November 29, 2023

I, Science

The science magazine of Imperial College

By Freya Masters
13th April, 2022

Whether I’m happy, sad, inspired, worried, or just bored… I’ll always pick up my guitar and sing.

I received my electric-acoustic guitar for my birthday when I was fifteen years old. I could go on forever telling you how resonant and beautiful my guitar sounds, because it is a ‘Martin’. Its rich sound is derived from the fact that Martins are handmade, not factory-made. As the Martin website puts it: ‘handmade guitars are special: they have a soul all their own’. 

Recently, I came across an article which concerned why scientists believe some songs are ‘great’ songs. The article talked of a ‘scientific formula’ for writing a successful song. This intrigued me. Surely there cannot be one single formula for success, given the sheer number of potential chord progressions, key changes, lyrical combinations, and melodies?

Back in 2011, the University of Bristol’s Intelligent Systems Laboratory attempted to understand the qualities of successful pop songs. Analysis of Britain’s Top 40 charts spanning the past 50 years was conducted using machine-learning algorithms. Research included quantification of features such as song length and resulted in the derivation of a ‘Hit Potential Equation’:

Score = (w1 x f1) + (w2 x f2) + (w3 x f3) + (w4 x f4), etc. 

Each letter refers to one feature of a song, such as its length. 

The equation resulted in the team predicting with 60% accuracy whether a song would enter the Top Five! 

Further attempts to elucidate the fascinating mystery of what makes a song successful included the BBC’s documentary ‘The Secret Science of Pop’, which involved researchers here at Imperial. More recently, machine learning was employed to analyse 80 000 chords belonging to American billboard hits. The impact of feeling uncertainty or surprise on the brain’s pleasure when certain chords were heard was measured. It was found that the surprising chord progressions were more effective at stimulating pleasure in participants, with patterns of brain activity observed during functional MRI (magnetic resonance imaging) indicating this response.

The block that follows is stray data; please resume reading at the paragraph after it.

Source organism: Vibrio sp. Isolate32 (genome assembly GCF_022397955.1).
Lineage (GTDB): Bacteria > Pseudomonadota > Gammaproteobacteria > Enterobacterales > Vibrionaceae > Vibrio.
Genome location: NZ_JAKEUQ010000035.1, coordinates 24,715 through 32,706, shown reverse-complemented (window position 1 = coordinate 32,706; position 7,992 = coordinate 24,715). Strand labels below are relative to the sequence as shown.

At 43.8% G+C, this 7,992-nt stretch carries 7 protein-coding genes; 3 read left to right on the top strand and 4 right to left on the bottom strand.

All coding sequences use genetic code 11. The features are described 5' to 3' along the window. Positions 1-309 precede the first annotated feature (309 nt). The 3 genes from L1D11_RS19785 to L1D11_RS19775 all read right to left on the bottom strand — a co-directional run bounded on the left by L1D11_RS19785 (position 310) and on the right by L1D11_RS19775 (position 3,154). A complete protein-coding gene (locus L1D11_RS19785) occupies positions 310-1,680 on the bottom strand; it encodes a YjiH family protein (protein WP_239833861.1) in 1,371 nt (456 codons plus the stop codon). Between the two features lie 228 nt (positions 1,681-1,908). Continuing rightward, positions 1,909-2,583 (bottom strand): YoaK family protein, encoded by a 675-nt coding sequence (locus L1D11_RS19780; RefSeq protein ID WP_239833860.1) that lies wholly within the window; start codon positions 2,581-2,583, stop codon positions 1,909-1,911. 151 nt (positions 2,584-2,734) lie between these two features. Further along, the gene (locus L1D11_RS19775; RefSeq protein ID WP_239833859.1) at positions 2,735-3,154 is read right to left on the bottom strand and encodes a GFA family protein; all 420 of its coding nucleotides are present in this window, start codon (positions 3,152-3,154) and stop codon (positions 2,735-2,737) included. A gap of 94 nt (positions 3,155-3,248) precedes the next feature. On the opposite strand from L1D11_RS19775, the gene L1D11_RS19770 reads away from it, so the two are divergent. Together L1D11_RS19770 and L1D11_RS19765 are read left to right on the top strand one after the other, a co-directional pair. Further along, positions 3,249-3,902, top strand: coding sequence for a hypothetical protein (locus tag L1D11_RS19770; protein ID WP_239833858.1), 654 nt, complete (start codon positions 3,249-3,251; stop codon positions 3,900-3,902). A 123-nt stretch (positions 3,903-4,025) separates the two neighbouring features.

If you want to read more about these studies, links to relevant papers are located at the bottom of this page. Furthermore, there is a link to Lia’s article which details how exactly we experience pleasure in the brain from music…

Contemplating all this, I wondered whether I use a formula in my own songs. It occurred to me that I do, in a way. I always write the chords first (mostly minor chords), and after I’ve established the chord sequence, I start to hum a melody. From this humming, I write my lyrics. I’ve always done it this way. Not a complex equation really! However, I decided to shake up my ‘formula’ recently and wrote the lyrics first before the chords. Madness! 

In the end, perhaps there is a beauty in scientists not deriving a formula for what makes a good song. There is pleasure in not knowing, merely listening. After all, there are limits to what science can achieve. I perceive songs as positioned at the wonderful intersect between science and the arts. The mathematical basis of a song is entwined with the wonder of writing its lyrics and cultivating the feelings it evokes within. There is pleasure in writing songs as and how chords emerge from your fingertips, and words from your mind – without focusing too much on why. 

2011 study:

2019 study:

Why tiny vibrations in the air have so much meaning in our lives:

Freya Masters is the Online Features Editor for I,Science and is enrolled on the MSc in Science Communication at Imperial College LondonShe loves writing in all forms, with a passion for science writing in particular.